Tea History And Types

Tea History

The practice of drinking tea has had a long history in China, having originated there. Although tea originated in China, Chinese tea generally represents tea leaves which have been processed using methods inherited from ancient China. According to popular legend, tea was discovered by Chinese Emperor Shennong in 2737 BCE when a leaf from a nearby shrub fell into water the emperor was boiling. Tea is deeply woven into the history and culture of China. The beverage is considered one of the seven necessities of Chinese life, along with firewood, rice, oil, salt, soy sauce and vinegar.

All tea originally came from China and from the same plant, Camelia Sinensis. The modern term "tea" der

A statue of Lu Yu. Xi'an, China

ives from early Chinese dialect words - such as Tchai, Cha and Tay - used both to describe the beverage and the leaf. Chinese legends state that the qualities of tea are said to have been first discovered by the Second Emperor, Shen Nung (Divine Healer) (reputed to have reigned 2737- 2697 B.C.), who also discovered millet, medicinal herbs, and invented the plough. The tea trade was first mentioned in 1066 B.C. when Yunnan sent some tribute tea to the emperor. It is thought that the origins of the Camellia Sinensis plant are Yunnan province in the south of China. Currently there is a wild tea tree that is over seventeen hundred years old, and there is a cultivated tea tree that is reported to be over eight hundred years old.

 

Legend also has it that the first people that cultivated tea were monks that wanted to stay alert during their meditation. To this day many teas have names that are related to monks. About 1200 years ago, The first book on tea "Ch'a Ching", circa 780 AD, was written by the Chinese author Lu Yu. It comprises three volumes and covers tea from its growth through to its making and drinking, as well as covering a historical summary and famous early tea plantation. There are many illustrations of tea making utensils and some say that the book inspired the Buddhist monks to create the Japanese tea ceremony. Lu Yu is recognized in China as the equivalent of the patron saint of tea. Chinese tea was the inspiration for many poems, paintings, and of course the incredible ceramics that have produced the worlds premier tea pots and tea cups.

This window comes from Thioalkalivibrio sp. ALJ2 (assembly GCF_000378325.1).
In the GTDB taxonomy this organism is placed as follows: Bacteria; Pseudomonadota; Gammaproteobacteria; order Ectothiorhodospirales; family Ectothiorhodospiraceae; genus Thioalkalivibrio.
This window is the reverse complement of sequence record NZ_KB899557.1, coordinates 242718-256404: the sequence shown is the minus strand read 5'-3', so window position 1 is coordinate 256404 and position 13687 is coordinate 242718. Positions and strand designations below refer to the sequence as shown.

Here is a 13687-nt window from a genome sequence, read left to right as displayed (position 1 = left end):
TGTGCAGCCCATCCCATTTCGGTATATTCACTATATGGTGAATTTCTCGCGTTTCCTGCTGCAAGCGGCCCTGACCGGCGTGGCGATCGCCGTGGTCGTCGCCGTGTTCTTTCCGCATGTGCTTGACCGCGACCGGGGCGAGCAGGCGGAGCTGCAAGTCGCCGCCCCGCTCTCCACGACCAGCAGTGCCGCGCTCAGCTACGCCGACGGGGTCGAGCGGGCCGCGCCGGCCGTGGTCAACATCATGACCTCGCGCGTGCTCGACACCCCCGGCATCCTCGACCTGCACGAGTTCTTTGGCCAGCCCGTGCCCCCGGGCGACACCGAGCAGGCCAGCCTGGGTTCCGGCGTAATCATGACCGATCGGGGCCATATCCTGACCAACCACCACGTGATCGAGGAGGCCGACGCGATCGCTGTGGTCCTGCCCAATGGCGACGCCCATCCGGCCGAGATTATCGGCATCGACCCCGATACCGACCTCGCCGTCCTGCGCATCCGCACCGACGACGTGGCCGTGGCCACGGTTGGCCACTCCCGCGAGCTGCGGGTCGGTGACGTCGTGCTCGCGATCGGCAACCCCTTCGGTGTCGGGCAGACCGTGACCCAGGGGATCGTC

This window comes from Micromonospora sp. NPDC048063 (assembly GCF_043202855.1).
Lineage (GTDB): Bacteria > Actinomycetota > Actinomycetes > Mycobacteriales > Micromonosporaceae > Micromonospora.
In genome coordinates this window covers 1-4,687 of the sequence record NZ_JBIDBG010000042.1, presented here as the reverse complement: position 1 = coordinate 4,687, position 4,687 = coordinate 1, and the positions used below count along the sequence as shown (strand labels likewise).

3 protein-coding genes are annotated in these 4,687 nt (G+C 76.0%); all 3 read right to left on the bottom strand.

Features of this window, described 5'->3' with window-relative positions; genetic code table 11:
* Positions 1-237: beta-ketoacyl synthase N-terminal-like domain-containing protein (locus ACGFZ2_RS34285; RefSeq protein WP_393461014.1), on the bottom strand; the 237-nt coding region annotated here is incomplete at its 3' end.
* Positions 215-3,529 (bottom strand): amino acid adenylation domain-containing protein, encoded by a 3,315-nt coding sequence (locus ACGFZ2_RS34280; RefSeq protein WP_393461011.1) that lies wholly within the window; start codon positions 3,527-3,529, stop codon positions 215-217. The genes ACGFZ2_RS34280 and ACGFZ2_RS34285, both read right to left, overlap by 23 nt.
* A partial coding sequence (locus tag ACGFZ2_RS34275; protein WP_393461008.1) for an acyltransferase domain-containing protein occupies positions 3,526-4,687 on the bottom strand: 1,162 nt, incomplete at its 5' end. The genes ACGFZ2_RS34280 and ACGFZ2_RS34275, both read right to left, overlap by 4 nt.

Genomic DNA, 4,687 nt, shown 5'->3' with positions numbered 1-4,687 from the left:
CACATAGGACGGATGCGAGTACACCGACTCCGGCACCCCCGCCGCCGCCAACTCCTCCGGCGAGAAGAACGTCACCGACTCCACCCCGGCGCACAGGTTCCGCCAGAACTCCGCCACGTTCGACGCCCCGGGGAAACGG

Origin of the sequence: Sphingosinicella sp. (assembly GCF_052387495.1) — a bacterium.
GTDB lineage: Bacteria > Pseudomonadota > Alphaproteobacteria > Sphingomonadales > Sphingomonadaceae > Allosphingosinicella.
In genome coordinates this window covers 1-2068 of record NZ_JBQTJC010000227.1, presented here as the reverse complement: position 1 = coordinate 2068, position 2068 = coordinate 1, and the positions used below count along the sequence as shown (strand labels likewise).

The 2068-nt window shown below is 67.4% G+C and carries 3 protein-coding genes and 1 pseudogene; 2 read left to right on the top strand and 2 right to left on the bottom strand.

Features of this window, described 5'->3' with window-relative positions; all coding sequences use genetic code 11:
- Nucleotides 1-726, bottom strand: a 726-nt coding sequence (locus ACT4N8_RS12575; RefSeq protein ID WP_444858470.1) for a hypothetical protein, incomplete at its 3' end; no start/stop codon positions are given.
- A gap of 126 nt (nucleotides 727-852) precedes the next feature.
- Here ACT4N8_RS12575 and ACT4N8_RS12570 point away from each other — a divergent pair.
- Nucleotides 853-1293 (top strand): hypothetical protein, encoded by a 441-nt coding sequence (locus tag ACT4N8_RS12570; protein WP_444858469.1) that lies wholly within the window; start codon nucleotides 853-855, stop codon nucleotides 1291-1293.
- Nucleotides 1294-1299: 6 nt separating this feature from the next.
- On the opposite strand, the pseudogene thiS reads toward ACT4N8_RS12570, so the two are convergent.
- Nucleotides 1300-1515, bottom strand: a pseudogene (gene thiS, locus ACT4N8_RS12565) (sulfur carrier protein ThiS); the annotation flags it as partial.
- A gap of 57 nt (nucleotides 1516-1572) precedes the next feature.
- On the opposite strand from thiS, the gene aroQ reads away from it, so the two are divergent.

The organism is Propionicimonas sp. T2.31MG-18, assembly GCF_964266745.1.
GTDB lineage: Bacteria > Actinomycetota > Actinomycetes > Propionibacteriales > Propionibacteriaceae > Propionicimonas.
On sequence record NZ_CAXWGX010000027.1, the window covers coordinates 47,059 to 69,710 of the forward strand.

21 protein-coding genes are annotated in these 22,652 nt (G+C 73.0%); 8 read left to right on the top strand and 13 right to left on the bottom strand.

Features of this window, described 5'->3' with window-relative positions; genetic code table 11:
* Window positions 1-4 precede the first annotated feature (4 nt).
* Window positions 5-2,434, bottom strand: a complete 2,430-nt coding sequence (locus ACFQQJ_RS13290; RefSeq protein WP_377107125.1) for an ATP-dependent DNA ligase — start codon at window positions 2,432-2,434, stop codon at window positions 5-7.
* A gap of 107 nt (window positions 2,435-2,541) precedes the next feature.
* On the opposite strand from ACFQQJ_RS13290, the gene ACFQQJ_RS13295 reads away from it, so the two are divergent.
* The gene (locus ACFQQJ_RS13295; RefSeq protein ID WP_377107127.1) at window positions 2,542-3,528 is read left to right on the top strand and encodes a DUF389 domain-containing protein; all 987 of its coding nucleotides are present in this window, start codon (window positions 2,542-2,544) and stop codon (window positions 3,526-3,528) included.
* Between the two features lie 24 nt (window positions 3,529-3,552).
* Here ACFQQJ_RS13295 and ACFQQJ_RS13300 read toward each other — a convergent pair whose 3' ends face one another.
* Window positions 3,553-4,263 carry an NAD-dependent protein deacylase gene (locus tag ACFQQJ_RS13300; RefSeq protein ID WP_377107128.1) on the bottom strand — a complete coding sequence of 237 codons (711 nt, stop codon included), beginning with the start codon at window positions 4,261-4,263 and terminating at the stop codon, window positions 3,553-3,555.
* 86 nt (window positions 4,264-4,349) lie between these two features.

Tea Types

Chinese tea can be classified into five distinctive categories: white, green, oolong, red and post-fermented. Others add categories for scented and compressed teas. All of these come from varieties of the Camellia sinensis plant. Most Chinese teas are consumed in China and are not exported, except to Chinese-speaking communities in other countries. Green tea is the most popular type of tea consumed in China.

Within these main categories of tea are vast varieties of individual beverages. Some researchers have counted more than 700. Others put the number at more than 1,000. Some of the variations are due to different strains of the Camilla plant. The popular Tieguanyin, for example, is traced back to a single plant discovered in Anxi in Fujian province. Other teas draw some of their characteristics from local growing conditions. However, the largest factor in the wide variations comes from differences in tea processing after the tea leaves are harvested. White and green teas are heat treated (simplified Chinese: 杀青; traditional Chinese: 殺青; pinyin: shā qīng) soon after picking to prevent oxidization, often called fermentation, caused by natural enzymes in the leaves. Oolong teas are partially oxidized. Black and red teas are fully oxidized. Other differences come from variations in the processing steps.

Green Tea

Green Tea: An Ji Bai Cha

Green tea is also called unfermented tea. It is made with the new shoots of appropriate tea trees as raw materials, by applying the typical techniques of inactivation, rolling and drying. According to the drying and inactivation techniques, it is sub-divided into stir-fried green tea, roasted green tea, sun-dried green tea and steamed green tea. Green tea has the characteristics of "green leaves in a clear soup with a strong astringent taste ". It is the tea category with the longest history (more than three thousand years) and also the one with the largest output in China. The production areas are mainly distributed in central eastern provinces such as Zhejiang, Anhui and Jiangxi.